Customs Duty: Do you need to pay it?
According to the definition given by Customs Border Protection (CBP), Customs Duty is a tariff or tax imposed on goods when transported across international borders. Customs duty is also known as import duty, tariff, or import tariff. The purpose of Customs Duty is to protect each country’s economy, residents, jobs, environment, etc. Customs clearance controls the flow of goods, restrictive and prohibited goods in and out of the country. Each article has a specific duty rate, which is determined by a number of factors, including where the article is coming from, where it was made, and what it is made of.
Customs Border Protection (CBP) is the U.S. agency responsible for collecting duty and for controlling the flow of goods, including commercial and retail items, animals, personal effects, and hazardous goods, in and out of the US. Goods not yet cleared through customs are held in a customs bonded facility, until processed. All authorized ports have secure customs bonded warehouses.
How Are Duty Rates Determined?
The Harmonized Tariff System (HTS) provides duty rates for virtually every item that exists. The HTS is a reference manual that is several inches thick and is maintained by the World Customs Organization (WCO). Items are given international recognized codes and descriptions. The rates of duty are based on the commodity and may also differ depending on what country the imported goods were manufactured. Preferential duty rates may apply where a Trade Agreement exists between two or more transacting countries.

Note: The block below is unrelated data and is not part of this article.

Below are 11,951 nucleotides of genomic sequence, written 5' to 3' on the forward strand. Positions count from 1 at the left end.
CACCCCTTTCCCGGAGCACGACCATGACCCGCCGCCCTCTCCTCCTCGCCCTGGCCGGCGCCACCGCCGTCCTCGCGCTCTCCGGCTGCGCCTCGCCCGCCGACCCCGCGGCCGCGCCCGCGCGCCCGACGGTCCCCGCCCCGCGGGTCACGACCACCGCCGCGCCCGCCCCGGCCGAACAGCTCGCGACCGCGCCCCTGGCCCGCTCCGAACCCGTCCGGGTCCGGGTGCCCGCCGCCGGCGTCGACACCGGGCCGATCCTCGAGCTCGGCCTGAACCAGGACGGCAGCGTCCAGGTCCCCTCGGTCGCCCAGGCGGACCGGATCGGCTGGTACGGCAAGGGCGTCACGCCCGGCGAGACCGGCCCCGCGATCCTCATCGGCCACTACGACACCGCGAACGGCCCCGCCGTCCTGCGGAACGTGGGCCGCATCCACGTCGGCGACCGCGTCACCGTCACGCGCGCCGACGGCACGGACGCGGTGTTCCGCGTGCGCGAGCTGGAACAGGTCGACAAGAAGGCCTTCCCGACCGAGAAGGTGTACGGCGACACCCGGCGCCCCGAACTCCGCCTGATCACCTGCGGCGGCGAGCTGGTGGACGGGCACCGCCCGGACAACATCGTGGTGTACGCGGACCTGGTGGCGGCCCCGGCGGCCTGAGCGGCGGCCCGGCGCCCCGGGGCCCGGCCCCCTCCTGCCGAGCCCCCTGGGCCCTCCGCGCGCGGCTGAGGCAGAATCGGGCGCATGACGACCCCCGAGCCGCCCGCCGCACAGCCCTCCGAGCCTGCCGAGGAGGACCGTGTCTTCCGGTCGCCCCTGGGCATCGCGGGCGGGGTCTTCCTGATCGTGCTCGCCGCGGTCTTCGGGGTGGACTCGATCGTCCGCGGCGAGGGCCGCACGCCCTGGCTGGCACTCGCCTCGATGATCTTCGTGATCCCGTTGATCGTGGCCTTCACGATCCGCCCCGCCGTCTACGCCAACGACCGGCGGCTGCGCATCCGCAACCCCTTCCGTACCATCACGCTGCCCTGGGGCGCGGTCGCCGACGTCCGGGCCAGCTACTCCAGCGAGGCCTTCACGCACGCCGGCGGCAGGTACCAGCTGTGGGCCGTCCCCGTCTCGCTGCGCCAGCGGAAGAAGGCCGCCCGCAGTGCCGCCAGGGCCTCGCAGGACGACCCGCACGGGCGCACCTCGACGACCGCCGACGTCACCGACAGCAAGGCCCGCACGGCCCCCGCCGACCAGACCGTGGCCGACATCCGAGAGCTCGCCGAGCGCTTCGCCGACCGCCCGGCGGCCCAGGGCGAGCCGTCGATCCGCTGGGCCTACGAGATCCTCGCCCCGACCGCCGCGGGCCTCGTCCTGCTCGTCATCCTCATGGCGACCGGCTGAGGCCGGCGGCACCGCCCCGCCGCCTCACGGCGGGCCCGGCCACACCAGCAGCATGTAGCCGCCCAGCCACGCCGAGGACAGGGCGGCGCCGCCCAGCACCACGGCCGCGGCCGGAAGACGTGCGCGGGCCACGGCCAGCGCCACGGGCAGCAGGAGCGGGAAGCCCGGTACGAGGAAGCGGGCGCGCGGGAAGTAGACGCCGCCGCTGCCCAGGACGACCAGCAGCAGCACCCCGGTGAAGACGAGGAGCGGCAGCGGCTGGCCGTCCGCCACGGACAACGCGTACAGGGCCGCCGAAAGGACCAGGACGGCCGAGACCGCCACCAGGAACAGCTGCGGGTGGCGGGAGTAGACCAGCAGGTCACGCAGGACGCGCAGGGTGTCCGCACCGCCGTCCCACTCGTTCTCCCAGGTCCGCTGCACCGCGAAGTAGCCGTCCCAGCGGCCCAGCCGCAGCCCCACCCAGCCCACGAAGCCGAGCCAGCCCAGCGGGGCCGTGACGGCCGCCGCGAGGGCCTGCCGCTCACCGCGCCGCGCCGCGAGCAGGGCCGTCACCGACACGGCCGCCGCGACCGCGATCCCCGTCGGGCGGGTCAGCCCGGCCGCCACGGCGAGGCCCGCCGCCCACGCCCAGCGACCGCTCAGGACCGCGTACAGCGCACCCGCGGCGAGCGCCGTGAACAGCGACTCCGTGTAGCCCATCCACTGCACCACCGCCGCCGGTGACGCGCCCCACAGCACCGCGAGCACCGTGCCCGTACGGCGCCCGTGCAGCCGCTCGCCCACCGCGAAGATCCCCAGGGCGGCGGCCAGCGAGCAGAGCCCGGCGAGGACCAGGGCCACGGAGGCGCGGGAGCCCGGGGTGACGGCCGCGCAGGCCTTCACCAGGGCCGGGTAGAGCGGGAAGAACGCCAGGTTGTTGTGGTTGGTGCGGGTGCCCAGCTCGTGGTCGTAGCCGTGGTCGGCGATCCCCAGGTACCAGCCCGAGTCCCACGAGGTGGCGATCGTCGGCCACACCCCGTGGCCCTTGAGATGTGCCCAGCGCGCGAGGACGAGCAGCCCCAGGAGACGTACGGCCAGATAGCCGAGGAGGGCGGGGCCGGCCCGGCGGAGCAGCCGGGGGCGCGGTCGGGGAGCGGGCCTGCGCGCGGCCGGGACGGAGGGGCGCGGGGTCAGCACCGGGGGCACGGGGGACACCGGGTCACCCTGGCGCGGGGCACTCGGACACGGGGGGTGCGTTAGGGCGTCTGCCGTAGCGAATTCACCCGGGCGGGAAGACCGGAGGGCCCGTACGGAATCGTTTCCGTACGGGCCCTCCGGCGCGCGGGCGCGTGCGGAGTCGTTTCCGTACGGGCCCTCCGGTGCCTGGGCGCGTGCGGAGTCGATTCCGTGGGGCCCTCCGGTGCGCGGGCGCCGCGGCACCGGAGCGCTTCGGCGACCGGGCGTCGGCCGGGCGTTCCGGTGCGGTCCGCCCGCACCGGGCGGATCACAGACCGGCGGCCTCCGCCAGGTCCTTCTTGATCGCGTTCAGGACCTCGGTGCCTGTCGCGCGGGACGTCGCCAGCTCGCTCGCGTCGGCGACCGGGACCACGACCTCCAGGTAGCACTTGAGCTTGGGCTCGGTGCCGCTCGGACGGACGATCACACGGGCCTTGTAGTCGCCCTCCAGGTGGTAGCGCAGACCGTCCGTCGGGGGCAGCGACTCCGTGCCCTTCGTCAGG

Gallagher Transport’s experienced brokers spend months learning how to properly classify commodities in order to determine its correct duty rate. For instance an example that US International Trade Commission gives in order to explain Duty Rates is: What if you wanted to know the rate of duty of a wool suit. A classification specialist will need to know, does it have darts? Did the wool come from Israel or another country that qualifies for duty-free treatment for certain products? Where was the suit assembled, does it have any synthetic fibers in the lining?
Your broker will take the time to ask you a lot of questions about the products you are importing. It is important to get the duty classification correct in order to give an accurate duty rate, and ensure correct filing with the CBP. Please be aware that the duty rate you request is only as good as the information you provide and the CBP has the final determination.
If this all seems confusing, don’t worry, we can help! Our experienced brokers ask you all the questions they need to know in order to give you an estimate on your customs duty.
Call us today on 303-365-1000 for a free estimate of your customs duty.